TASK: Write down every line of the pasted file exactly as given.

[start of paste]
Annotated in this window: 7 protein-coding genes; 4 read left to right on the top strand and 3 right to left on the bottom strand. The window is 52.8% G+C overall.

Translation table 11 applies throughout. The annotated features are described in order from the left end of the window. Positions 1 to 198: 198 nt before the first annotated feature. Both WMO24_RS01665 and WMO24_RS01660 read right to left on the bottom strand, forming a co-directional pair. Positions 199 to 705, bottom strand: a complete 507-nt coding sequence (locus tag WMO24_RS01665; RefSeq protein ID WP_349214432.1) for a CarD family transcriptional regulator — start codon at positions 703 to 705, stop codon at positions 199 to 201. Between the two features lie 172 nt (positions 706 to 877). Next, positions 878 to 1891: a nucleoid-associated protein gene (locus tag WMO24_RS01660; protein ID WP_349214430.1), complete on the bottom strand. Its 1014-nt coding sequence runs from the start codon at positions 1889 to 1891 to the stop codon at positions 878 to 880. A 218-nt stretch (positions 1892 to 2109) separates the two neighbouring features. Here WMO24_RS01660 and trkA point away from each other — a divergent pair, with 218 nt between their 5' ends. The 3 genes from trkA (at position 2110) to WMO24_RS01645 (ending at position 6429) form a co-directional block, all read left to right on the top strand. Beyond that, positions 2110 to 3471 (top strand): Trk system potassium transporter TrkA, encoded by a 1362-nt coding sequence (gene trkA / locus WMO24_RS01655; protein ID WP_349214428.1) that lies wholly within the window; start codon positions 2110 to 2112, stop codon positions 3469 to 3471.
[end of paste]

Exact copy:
Annotated in this window: 7 protein-coding genes; 4 read left to right on the top strand and 3 right to left on the bottom strand. The window is 52.8% G+C overall.

Translation table 11 applies throughout. The annotated features are described in order from the left end of the window. Positions 1 to 198: 198 nt before the first annotated feature. Both WMO24_RS01665 and WMO24_RS01660 read right to left on the bottom strand, forming a co-directional pair. Positions 199 to 705, bottom strand: a complete 507-nt coding sequence (locus tag WMO24_RS01665; RefSeq protein ID WP_349214432.1) for a CarD family transcriptional regulator — start codon at positions 703 to 705, stop codon at positions 199 to 201. Between the two features lie 172 nt (positions 706 to 877). Next, positions 878 to 1891: a nucleoid-associated protein gene (locus tag WMO24_RS01660; protein ID WP_349214430.1), complete on the bottom strand. Its 1014-nt coding sequence runs from the start codon at positions 1889 to 1891 to the stop codon at positions 878 to 880. A 218-nt stretch (positions 1892 to 2109) separates the two neighbouring features. Here WMO24_RS01660 and trkA point away from each other — a divergent pair, with 218 nt between their 5' ends. The 3 genes from trkA (at position 2110) to WMO24_RS01645 (ending at position 6429) form a co-directional block, all read left to right on the top strand. Beyond that, positions 2110 to 3471 (top strand): Trk system potassium transporter TrkA, encoded by a 1362-nt coding sequence (gene trkA / locus WMO24_RS01655; protein ID WP_349214428.1) that lies wholly within the window; start codon positions 2110 to 2112, stop codon positions 3469 to 3471.